The newly-reformed Hamptons 5—featuring Durant along with former Death Lineup members Stephen Curry, Klay Thompson, Andre Iguodala and Draymond Green—had staying power through the change. So, if we are to make that assumption—that Death Lineup begat Hamptons 5—then we can assume we now are in Year 5 of an expected six-year run together of the original members. For financial reasons, it is hard to see the Hamptons 5 lasting beyond next season, especially since luxury-tax penalties will escalate above the nine-figure line, starting in 2018-19.
Knowing that, we probably are witnessing the next-to-last postseason before our very eyes. Who knows, if ownership makes changes this summer (sign-and-trade for LeBron?) in anticipation of the 2019 big bill, this could be the last postseason that we see Curry, Thompson, Iguodala, Durant and Green share the same space.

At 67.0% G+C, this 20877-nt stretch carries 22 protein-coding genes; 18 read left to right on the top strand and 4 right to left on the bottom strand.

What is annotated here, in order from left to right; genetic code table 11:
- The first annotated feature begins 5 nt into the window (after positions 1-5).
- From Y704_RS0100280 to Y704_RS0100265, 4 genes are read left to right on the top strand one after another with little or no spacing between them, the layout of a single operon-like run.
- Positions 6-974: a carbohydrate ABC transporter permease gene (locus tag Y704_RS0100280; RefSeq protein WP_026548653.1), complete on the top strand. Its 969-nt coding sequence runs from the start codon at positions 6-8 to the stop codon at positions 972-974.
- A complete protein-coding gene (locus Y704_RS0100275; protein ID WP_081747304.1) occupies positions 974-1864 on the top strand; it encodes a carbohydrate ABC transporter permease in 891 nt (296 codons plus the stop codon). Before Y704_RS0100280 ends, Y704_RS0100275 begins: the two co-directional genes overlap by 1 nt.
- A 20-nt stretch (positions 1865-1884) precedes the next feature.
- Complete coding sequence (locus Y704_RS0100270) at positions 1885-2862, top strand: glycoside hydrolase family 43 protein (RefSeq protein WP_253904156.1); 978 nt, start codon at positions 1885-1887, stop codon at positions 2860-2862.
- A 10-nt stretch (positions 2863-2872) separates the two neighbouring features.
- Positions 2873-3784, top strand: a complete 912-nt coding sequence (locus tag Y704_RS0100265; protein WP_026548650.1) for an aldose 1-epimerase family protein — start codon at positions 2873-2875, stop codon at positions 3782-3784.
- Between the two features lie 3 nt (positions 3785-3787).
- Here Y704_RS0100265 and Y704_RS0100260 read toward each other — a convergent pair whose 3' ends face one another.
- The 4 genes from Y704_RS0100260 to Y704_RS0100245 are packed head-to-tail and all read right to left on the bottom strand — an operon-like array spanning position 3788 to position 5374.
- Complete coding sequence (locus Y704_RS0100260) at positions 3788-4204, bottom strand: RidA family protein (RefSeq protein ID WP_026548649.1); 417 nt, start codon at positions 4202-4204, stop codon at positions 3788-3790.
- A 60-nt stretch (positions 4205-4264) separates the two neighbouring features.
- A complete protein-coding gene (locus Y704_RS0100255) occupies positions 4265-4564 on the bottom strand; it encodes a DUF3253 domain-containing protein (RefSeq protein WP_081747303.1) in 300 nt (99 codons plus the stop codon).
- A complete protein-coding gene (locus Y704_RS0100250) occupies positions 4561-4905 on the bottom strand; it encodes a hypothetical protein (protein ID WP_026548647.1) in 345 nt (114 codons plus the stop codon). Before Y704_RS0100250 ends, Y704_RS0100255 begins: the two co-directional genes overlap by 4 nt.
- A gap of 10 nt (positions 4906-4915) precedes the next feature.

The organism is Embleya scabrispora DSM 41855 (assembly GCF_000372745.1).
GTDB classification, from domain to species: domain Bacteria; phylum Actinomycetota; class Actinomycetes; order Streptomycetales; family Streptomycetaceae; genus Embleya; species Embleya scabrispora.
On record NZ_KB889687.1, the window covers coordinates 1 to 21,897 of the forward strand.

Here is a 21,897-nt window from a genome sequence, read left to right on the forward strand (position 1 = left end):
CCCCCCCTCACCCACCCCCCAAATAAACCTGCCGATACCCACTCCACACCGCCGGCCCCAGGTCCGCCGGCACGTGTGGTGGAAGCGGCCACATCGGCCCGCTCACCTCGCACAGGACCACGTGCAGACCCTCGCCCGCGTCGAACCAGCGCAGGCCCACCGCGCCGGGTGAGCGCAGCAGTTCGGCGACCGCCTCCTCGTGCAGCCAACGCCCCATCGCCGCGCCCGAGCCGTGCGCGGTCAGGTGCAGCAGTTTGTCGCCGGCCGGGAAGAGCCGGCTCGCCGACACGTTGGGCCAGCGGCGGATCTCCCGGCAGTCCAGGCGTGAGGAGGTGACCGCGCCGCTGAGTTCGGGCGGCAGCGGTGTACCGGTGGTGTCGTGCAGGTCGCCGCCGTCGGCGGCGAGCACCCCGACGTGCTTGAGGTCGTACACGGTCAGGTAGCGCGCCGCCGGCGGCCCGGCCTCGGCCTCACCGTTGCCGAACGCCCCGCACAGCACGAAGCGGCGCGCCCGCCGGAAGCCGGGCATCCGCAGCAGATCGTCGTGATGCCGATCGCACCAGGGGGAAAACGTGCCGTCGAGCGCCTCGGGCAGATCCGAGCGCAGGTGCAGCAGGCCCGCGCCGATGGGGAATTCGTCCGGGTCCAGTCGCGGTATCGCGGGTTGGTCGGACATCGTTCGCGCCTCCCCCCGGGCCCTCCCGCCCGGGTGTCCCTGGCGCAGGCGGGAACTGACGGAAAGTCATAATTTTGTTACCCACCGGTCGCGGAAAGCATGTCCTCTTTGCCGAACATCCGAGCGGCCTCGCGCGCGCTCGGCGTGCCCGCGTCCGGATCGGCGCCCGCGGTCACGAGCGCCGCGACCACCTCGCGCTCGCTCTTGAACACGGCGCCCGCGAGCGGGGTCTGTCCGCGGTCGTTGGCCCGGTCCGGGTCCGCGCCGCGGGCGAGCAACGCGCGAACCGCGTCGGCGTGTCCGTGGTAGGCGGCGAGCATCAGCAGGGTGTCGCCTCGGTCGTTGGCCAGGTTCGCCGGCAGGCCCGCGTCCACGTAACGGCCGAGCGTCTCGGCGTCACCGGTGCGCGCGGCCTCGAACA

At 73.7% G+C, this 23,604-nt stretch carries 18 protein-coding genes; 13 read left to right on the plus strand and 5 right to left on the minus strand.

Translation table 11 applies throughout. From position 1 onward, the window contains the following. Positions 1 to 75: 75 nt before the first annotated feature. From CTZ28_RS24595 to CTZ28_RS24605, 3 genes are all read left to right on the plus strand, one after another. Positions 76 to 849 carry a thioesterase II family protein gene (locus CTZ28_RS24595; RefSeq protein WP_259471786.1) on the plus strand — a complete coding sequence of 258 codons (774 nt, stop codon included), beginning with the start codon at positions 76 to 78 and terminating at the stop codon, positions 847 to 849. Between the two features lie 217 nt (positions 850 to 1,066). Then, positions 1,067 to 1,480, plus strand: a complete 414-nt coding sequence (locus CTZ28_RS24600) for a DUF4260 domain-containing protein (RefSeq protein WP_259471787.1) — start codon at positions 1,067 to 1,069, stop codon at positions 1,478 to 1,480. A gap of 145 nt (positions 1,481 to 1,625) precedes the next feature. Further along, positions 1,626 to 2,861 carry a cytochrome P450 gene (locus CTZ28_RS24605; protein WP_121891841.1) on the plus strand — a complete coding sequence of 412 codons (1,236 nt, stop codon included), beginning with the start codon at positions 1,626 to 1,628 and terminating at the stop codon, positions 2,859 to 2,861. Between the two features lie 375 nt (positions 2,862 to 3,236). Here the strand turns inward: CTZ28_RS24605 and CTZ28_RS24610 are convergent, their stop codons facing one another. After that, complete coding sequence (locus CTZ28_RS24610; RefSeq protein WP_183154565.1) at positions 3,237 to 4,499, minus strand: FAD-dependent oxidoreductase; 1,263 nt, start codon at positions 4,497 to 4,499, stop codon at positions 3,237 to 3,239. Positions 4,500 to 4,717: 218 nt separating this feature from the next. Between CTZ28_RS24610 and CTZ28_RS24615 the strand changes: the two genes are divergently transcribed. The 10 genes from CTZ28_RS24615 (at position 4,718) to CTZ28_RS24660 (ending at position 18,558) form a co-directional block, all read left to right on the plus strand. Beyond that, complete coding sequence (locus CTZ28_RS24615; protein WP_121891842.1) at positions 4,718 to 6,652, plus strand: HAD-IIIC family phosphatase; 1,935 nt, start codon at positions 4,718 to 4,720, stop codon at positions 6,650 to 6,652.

Here are the deets: This summer, Warriors ownership pays approximately $52.1 million in 2017-18 luxury-tax overage ($17.6 million) and penalty fees ($34.5 million). But next year, using conservative 2018-19 estimates ($147 million payroll), the Warriors pay $121.3 million in luxury-tax overage ($26.2 million) and penalty fees ($95.05 million) because of the increased repeater tax they face for being a luxury-taxpayer three of the past four seasons. So assuming the dynastic Warriors ownership foots a $121 million bill, in addition to this summer’s $51 million bill, that is probably where the big spending ends henceforth because—with Klay Thompson and Draymond Green seeking middle-max contracts for the 2019-20 and 2020-21 seasons, Golden State’s overage-and-penalty fees will not decrease in the foreseeable future, not as long as four All-Stars are earning super- and middle-max contracts.